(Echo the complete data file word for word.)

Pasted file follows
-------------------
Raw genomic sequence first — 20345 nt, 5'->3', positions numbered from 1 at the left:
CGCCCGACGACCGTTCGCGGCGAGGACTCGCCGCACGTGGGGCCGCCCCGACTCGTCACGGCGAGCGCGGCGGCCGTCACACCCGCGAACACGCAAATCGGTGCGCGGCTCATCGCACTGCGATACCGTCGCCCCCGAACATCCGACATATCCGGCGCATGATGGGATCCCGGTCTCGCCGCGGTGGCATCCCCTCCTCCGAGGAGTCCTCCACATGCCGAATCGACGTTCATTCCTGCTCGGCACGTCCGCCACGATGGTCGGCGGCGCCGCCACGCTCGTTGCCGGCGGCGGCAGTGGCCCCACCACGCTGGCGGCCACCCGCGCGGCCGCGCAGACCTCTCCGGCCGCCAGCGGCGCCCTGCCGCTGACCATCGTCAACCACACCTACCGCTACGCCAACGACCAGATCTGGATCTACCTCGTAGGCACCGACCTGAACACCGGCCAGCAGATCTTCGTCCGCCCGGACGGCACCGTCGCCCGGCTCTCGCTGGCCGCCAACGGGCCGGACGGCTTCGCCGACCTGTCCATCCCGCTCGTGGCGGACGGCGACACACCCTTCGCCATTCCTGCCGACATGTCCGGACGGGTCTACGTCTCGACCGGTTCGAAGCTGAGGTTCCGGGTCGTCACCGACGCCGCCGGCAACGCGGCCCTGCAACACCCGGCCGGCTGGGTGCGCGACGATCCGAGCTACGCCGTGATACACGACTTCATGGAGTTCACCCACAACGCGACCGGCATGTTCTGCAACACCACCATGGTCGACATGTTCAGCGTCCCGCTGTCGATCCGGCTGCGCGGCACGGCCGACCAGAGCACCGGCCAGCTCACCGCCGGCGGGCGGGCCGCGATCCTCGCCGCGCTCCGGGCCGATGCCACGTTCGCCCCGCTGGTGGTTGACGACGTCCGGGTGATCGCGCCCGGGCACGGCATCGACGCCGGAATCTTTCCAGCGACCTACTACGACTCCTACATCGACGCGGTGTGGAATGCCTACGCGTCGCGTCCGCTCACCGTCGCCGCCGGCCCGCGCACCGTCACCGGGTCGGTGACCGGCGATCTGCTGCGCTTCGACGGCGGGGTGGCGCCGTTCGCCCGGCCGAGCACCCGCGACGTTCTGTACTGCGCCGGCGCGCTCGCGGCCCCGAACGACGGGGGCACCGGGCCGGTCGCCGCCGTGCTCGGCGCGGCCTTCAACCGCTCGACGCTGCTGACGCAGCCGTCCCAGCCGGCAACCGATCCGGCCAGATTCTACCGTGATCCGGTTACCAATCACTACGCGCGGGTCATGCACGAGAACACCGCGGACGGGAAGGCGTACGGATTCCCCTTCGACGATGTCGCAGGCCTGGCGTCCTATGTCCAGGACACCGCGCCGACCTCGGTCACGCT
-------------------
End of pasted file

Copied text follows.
Raw genomic sequence first — 20345 nt, 5'->3', positions numbered from 1 at the left:
CGCCCGACGACCGTTCGCGGCGAGGACTCGCCGCACGTGGGGCCGCCCCGACTCGTCACGGCGAGCGCGGCGGCCGTCACACCCGCGAACACGCAAATCGGTGCGCGGCTCATCGCACTGCGATACCGTCGCCCCCGAACATCCGACATATCCGGCGCATGATGGGATCCCGGTCTCGCCGCGGTGGCATCCCCTCCTCCGAGGAGTCCTCCACATGCCGAATCGACGTTCATTCCTGCTCGGCACGTCCGCCACGATGGTCGGCGGCGCCGCCACGCTCGTTGCCGGCGGCGGCAGTGGCCCCACCACGCTGGCGGCCACCCGCGCGGCCGCGCAGACCTCTCCGGCCGCCAGCGGCGCCCTGCCGCTGACCATCGTCAACCACACCTACCGCTACGCCAACGACCAGATCTGGATCTACCTCGTAGGCACCGACCTGAACACCGGCCAGCAGATCTTCGTCCGCCCGGACGGCACCGTCGCCCGGCTCTCGCTGGCCGCCAACGGGCCGGACGGCTTCGCCGACCTGTCCATCCCGCTCGTGGCGGACGGCGACACACCCTTCGCCATTCCTGCCGACATGTCCGGACGGGTCTACGTCTCGACCGGTTCGAAGCTGAGGTTCCGGGTCGTCACCGACGCCGCCGGCAACGCGGCCCTGCAACACCCGGCCGGCTGGGTGCGCGACGATCCGAGCTACGCCGTGATACACGACTTCATGGAGTTCACCCACAACGCGACCGGCATGTTCTGCAACACCACCATGGTCGACATGTTCAGCGTCCCGCTGTCGATCCGGCTGCGCGGCACGGCCGACCAGAGCACCGGCCAGCTCACCGCCGGCGGGCGGGCCGCGATCCTCGCCGCGCTCCGGGCCGATGCCACGTTCGCCCCGCTGGTGGTTGACGACGTCCGGGTGATCGCGCCCGGGCACGGCATCGACGCCGGAATCTTTCCAGCGACCTACTACGACTCCTACATCGACGCGGTGTGGAATGCCTACGCGTCGCGTCCGCTCACCGTCGCCGCCGGCCCGCGCACCGTCACCGGGTCGGTGACCGGCGATCTGCTGCGCTTCGACGGCGGGGTGGCGCCGTTCGCCCGGCCGAGCACCCGCGACGTTCTGTACTGCGCCGGCGCGCTCGCGGCCCCGAACGACGGGGGCACCGGGCCGGTCGCCGCCGTGCTCGGCGCGGCCTTCAACCGCTCGACGCTGCTGACGCAGCCGTCCCAGCCGGCAACCGATCCGGCCAGATTCTACCGTGATCCGGTTACCAATCACTACGCGCGGGTCATGCACGAGAACACCGCGGACGGGAAGGCGTACGGATTCCCCTTCGACGATGTCGCAGGCCTGGCGTCCTATGTCCAGGACACCGCGCCGACCTCGGTCACGCT